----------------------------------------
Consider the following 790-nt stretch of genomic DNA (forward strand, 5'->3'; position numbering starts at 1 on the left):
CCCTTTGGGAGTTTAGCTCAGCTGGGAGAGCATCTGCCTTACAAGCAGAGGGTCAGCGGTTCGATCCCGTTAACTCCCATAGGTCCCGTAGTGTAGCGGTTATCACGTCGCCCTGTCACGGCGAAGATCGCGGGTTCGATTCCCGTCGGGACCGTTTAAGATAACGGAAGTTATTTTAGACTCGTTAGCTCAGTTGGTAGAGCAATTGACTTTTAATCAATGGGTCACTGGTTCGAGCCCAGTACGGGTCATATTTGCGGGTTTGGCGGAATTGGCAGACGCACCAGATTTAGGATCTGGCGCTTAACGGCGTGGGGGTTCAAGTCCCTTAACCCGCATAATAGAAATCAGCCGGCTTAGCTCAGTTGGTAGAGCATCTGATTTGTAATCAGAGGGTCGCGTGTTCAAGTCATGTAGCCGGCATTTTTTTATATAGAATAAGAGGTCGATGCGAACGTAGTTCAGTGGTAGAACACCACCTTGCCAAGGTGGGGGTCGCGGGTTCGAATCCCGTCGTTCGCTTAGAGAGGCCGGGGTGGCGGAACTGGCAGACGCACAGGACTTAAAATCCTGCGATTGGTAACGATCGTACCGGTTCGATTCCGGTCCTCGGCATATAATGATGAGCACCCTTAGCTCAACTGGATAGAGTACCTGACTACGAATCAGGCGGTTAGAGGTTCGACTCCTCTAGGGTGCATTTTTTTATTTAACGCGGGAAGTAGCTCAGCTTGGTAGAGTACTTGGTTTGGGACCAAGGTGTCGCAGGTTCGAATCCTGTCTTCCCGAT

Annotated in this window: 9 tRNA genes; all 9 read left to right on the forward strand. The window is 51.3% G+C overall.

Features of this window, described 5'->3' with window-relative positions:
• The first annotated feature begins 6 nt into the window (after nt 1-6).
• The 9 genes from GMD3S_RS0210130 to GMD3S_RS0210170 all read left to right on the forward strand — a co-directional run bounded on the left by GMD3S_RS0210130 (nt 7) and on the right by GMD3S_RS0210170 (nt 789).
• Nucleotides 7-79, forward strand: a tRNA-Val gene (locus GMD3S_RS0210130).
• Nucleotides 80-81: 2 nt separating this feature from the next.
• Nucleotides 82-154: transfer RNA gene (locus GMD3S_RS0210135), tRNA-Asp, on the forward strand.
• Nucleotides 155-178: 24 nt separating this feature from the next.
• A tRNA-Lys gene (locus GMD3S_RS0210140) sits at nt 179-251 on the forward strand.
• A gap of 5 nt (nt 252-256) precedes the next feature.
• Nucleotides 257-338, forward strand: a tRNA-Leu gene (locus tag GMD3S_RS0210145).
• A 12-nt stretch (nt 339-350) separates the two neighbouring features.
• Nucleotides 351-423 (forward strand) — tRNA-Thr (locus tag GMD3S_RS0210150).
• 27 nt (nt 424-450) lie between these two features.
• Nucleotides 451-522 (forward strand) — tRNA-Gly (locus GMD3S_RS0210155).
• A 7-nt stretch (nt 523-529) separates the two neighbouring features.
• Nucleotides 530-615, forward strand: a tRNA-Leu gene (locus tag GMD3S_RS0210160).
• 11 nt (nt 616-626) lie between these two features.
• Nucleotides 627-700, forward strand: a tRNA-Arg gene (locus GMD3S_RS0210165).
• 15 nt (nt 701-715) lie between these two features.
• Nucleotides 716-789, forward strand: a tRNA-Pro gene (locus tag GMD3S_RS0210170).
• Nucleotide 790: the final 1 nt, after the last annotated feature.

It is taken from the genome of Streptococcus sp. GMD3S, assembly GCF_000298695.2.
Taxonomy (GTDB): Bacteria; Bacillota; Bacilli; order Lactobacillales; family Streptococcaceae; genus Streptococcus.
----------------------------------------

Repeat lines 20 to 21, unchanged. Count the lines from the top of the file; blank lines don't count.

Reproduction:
• 11 nt (nt 616-626) lie between these two features.
• Nucleotides 627-700, forward strand: a tRNA-Arg gene (locus GMD3S_RS0210165).